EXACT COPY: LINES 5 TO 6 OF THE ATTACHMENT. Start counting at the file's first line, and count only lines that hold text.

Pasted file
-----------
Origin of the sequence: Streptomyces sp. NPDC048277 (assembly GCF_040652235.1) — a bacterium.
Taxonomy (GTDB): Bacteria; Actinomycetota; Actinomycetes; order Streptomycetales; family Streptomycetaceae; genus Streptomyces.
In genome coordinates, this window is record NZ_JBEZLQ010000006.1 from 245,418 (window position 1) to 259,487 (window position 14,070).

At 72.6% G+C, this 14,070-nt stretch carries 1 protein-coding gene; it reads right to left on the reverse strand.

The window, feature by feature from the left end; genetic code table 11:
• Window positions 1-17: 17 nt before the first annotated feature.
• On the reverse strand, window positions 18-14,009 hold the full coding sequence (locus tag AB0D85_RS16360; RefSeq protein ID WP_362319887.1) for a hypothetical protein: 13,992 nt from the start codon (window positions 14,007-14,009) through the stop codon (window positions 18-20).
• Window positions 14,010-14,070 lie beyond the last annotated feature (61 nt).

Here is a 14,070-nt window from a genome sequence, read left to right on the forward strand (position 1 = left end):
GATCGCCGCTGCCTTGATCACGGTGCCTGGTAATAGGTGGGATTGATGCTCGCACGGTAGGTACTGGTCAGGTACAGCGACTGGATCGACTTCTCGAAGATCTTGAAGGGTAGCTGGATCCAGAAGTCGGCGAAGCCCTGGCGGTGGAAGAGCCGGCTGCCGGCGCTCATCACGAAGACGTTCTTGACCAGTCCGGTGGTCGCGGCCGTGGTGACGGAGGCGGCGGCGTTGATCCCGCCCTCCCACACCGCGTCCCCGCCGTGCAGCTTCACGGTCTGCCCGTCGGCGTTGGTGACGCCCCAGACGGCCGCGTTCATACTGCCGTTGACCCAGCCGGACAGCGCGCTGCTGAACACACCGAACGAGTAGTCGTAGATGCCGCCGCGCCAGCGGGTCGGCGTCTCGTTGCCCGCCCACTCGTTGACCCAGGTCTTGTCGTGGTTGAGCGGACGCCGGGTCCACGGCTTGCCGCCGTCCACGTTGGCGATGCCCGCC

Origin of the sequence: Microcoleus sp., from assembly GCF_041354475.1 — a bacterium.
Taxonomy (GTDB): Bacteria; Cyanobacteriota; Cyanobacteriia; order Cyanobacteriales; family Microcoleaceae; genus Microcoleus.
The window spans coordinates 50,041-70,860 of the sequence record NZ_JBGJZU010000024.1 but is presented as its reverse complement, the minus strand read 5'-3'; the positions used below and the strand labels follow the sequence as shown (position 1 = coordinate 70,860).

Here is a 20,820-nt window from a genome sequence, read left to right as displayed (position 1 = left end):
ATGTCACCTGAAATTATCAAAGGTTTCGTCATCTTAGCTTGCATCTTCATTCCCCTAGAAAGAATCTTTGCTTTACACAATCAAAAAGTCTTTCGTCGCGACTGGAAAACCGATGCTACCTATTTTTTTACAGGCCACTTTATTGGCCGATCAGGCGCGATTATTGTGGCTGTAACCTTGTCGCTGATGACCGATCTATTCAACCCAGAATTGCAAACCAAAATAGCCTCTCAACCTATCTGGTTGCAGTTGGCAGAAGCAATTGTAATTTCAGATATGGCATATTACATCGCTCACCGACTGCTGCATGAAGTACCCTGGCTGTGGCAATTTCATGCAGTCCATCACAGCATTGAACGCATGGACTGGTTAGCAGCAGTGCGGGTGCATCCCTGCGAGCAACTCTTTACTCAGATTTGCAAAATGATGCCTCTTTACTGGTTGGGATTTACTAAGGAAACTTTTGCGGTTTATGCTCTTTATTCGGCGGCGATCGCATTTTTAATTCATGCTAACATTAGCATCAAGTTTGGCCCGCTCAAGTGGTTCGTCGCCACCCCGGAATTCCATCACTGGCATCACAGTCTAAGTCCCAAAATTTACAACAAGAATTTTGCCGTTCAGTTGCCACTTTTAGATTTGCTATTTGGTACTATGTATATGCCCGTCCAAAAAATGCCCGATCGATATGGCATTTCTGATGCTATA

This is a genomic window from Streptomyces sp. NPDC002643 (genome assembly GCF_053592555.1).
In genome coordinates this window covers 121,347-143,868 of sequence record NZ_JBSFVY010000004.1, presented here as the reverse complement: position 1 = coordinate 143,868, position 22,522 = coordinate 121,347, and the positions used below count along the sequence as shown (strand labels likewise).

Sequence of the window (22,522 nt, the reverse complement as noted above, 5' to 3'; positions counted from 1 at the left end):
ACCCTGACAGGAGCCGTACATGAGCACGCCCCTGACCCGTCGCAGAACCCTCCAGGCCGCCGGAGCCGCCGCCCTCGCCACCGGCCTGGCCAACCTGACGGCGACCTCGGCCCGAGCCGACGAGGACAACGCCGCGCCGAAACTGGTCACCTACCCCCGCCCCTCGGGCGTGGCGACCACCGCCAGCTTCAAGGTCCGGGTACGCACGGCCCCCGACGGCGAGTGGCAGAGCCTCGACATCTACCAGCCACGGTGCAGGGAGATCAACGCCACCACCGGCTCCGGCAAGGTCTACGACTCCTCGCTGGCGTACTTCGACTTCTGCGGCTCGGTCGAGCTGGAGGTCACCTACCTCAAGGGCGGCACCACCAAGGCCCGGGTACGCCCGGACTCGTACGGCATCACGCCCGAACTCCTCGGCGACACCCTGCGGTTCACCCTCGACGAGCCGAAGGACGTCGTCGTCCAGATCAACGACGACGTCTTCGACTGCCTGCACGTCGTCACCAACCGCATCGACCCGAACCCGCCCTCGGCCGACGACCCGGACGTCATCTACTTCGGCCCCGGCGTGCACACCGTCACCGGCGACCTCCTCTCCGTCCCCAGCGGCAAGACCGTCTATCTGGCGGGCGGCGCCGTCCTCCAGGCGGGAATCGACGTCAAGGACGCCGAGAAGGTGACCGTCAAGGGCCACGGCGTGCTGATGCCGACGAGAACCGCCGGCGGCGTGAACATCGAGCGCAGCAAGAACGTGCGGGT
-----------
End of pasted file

The window, feature by feature from the left end; genetic code table 11:
• Window positions 1-17: 17 nt before the first annotated feature.